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3 Classic Dale Carnegie Lessons for Modern Sales Teams

By: Andrea Panno

Before Dale Carnegie became an immortal figure in the world of business with his books, lectures and courses on human relationships, communication and public speaking, he was a successful salesperson.

He went from selling correspondence courses to selling bacon, soap and lard for Armour & Company so successfully that his sales territory of South Omaha, Nebraska led the nation in sales. His time in sales, along with extensive research on leadership and psychology, inspired the books and courses he created, which are still in use around the world.

While the world of sales may look very different from when Dale Carnegie sold his first correspondence course, the reason his name is still synonymous with success in business and public speaking is because the principles he taught are timeless. We’re looking back at one of Carnegie’s best-known works, How to Win Friends and Influence People, to demonstrate how his tried and true principles apply to modern sales teams—teams that are increasingly staffed by millennial members of the workforce. 

Make People Feel Important

Wanting to be important, to matter, is one of the central human drives, Carnegie states. His extensive studies of psychology led him to conclude that human beings need to feel relevant to one another and need to perceive their own influence upon the world around them. Building relationships with prospects and customers is more important now than ever before, and relationships flourish when people feel valued and secure.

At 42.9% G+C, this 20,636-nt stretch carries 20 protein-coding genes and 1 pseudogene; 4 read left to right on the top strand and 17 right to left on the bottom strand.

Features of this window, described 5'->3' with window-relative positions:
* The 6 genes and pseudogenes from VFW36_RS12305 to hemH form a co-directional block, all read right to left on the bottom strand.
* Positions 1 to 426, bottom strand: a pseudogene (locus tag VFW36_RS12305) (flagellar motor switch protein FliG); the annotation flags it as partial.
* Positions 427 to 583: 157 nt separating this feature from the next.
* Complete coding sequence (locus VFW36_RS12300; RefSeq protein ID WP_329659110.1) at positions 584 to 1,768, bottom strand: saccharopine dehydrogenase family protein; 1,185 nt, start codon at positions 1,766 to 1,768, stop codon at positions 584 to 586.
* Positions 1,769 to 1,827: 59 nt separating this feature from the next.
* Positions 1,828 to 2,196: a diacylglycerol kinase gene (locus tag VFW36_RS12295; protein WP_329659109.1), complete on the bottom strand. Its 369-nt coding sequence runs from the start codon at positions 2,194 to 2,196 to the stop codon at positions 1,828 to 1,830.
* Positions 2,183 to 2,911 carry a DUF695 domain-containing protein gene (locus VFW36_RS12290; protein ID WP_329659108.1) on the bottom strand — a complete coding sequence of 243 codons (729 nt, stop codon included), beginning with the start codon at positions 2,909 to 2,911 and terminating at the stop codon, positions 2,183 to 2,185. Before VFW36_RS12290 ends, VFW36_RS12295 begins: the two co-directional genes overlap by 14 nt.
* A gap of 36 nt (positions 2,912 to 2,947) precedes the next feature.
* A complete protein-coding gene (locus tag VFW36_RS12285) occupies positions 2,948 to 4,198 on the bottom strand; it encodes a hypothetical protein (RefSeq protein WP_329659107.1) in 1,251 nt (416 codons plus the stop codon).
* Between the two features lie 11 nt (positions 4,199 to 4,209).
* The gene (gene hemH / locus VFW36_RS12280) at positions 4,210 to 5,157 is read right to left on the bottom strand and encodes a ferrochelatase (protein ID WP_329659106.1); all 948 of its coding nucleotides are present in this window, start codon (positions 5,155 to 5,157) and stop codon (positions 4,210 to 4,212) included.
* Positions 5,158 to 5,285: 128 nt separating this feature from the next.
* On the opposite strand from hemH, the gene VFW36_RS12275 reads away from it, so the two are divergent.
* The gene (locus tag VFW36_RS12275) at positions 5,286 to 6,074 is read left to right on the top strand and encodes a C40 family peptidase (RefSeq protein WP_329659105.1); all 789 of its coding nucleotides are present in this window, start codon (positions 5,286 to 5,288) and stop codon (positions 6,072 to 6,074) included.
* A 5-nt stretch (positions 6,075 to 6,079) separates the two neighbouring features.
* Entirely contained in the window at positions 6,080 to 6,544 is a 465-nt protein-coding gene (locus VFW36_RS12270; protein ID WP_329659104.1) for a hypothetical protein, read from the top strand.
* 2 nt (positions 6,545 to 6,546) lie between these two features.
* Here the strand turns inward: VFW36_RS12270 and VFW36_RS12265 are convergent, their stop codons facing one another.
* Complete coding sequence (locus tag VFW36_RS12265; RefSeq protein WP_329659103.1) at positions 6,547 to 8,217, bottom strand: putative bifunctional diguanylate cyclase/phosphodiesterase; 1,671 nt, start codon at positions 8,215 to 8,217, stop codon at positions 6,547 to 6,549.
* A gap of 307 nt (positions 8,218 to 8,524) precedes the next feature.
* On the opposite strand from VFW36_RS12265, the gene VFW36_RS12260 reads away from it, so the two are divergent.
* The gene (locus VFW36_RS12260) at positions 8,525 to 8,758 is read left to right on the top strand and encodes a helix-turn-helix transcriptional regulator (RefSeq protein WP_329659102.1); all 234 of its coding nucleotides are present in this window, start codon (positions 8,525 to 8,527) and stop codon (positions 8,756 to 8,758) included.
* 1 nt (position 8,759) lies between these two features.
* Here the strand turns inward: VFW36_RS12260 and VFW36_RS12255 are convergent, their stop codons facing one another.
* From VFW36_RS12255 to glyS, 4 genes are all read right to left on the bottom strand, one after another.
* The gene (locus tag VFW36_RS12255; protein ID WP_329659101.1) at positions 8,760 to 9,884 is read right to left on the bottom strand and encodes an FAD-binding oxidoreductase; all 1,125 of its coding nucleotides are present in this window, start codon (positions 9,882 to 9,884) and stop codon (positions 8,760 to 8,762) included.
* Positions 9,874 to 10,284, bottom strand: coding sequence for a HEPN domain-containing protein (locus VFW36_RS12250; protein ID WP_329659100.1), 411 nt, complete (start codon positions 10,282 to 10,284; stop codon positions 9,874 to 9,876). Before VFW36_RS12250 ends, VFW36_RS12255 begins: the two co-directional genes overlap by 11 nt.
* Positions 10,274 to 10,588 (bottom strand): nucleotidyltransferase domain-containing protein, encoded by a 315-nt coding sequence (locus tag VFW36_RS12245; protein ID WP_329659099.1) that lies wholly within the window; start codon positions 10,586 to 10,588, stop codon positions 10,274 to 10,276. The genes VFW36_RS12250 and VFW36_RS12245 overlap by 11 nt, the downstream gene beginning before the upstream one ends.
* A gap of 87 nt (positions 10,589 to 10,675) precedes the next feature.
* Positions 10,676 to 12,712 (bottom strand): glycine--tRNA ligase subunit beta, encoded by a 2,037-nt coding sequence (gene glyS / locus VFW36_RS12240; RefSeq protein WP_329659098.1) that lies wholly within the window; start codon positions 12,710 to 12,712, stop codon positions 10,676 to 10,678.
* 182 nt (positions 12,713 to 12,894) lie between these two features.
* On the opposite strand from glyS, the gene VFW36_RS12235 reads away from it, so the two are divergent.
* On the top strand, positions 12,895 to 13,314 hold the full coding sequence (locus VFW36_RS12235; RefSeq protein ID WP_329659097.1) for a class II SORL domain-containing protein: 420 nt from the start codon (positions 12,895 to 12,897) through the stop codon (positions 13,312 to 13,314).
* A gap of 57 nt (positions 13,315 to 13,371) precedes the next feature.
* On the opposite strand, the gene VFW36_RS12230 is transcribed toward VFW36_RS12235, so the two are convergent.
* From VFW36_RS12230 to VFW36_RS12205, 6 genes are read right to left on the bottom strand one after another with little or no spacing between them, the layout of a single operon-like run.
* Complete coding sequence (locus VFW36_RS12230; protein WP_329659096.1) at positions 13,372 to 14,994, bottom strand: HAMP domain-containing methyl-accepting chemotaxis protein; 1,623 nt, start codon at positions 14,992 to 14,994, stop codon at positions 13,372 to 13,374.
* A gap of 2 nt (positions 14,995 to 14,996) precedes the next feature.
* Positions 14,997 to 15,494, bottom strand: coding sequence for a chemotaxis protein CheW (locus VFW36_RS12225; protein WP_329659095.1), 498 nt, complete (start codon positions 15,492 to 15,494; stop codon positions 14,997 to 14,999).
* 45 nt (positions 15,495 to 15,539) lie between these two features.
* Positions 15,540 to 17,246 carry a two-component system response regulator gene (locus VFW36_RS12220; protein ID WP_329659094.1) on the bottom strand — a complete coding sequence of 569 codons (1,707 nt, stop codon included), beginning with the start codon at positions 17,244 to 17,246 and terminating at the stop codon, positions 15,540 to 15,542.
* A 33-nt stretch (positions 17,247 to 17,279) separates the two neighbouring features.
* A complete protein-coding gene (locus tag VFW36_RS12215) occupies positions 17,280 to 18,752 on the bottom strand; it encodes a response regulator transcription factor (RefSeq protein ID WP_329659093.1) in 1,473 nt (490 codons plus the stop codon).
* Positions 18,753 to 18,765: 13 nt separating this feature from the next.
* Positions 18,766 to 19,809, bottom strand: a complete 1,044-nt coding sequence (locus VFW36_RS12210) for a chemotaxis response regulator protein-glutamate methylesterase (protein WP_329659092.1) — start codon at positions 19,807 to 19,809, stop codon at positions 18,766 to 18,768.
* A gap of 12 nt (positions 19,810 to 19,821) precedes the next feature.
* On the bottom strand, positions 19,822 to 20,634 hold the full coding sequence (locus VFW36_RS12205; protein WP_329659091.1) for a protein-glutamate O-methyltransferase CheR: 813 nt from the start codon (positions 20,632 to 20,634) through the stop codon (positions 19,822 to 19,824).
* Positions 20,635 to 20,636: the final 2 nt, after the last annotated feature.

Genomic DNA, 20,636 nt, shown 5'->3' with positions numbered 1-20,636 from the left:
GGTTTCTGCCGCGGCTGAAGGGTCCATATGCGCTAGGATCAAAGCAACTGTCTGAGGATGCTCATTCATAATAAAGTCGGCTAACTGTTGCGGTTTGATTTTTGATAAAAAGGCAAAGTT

All the other principles we’ll be discussing stem from this central idea, so the actionable methods of making prospects and customers feel important will come to light as we cover those. For now, let’s take a bird’s eye view of what truly makes B2B prospects and customers feel important:

  • Being referred to and remembered in a positive and personal way
  • Hearing information about their needs
  • Feeling that their needs and wants are understood
  • Receiving clear information pertinent to their needs and how they can fulfill them

When you read about the next few principles and how to put them into practice, keep this list in mind.

Every action you take in interacting with prospects and customers should be geared, in some way, towards these goals, which are designed to help you establish the foundational elements of positive relationships.

Take a Genuine Interest in People

“You can make more friends in two months by becoming interested in other people than you can in two years by trying to get other people interested in you,” Carnegie wrote in How to Win Friends and Influence People.

He was right, of course: marketers who changed their approach to focus on the interests of prospects and customers saw a huge impact upon their businesses, and salespeople need to do the same.

Once you recognize that the wants and needs of prospects and customers are what ultimately decide the result of your company’s marketing and sales efforts, you can fully understand how important it is to be genuinely interested in your prospects and customers. There may be certain aspects of the products or services you sell that you’ve been leaving out of your sales pitches and cold calls because they don’t appear important to you when, in fact, they’re very important to your prospects and customers. Without taking a genuine interest in your customers, you’ll never build the positive relationships your business needs to prosper.